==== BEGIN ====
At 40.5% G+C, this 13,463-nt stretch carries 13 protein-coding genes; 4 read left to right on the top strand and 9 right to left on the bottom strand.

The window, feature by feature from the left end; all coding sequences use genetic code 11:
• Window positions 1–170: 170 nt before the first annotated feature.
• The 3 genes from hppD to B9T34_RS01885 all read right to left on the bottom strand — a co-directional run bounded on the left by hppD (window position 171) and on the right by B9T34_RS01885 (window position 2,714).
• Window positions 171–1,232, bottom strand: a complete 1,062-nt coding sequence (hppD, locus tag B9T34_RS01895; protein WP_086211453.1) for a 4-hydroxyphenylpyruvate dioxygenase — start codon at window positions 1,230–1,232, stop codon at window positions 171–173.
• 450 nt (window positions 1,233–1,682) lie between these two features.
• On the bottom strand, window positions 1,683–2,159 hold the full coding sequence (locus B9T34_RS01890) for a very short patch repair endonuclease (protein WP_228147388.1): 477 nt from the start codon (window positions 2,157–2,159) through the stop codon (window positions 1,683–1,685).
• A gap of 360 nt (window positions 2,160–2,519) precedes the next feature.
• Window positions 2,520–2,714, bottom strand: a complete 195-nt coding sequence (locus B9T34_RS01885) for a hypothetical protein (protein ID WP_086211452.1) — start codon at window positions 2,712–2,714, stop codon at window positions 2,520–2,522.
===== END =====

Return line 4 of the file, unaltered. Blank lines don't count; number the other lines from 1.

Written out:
• The 3 genes from hppD to B9T34_RS01885 all read right to left on the bottom strand — a co-directional run bounded on the left by hppD (window position 171) and on the right by B9T34_RS01885 (window position 2,714).